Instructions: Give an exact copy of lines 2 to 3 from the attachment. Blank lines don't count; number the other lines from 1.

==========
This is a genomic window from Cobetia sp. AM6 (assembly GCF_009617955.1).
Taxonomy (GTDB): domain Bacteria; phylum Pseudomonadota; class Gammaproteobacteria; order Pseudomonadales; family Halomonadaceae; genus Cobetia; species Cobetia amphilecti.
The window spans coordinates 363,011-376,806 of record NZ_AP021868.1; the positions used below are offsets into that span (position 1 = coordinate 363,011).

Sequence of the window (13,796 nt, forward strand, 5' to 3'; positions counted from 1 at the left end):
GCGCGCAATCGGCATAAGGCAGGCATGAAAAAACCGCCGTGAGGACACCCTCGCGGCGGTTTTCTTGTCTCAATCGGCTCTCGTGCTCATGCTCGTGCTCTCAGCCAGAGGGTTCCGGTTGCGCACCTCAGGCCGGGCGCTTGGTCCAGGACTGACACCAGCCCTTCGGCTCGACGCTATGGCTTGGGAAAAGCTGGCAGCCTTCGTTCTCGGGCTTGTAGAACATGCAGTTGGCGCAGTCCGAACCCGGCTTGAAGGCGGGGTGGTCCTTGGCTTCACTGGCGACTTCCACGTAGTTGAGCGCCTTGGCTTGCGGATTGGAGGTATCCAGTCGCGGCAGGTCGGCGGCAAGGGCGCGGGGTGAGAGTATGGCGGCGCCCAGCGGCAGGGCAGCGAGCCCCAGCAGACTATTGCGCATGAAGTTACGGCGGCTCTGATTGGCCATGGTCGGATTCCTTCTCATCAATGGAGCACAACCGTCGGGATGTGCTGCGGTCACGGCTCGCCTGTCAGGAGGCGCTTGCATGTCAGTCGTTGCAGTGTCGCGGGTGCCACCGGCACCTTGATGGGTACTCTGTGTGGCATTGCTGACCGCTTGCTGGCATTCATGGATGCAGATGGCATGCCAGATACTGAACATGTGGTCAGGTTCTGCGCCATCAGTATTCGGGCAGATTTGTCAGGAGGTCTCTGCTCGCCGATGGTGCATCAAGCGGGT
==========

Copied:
Taxonomy (GTDB): domain Bacteria; phylum Pseudomonadota; class Gammaproteobacteria; order Pseudomonadales; family Halomonadaceae; genus Cobetia; species Cobetia amphilecti.
The window spans coordinates 363,011-376,806 of record NZ_AP021868.1; the positions used below are offsets into that span (position 1 = coordinate 363,011).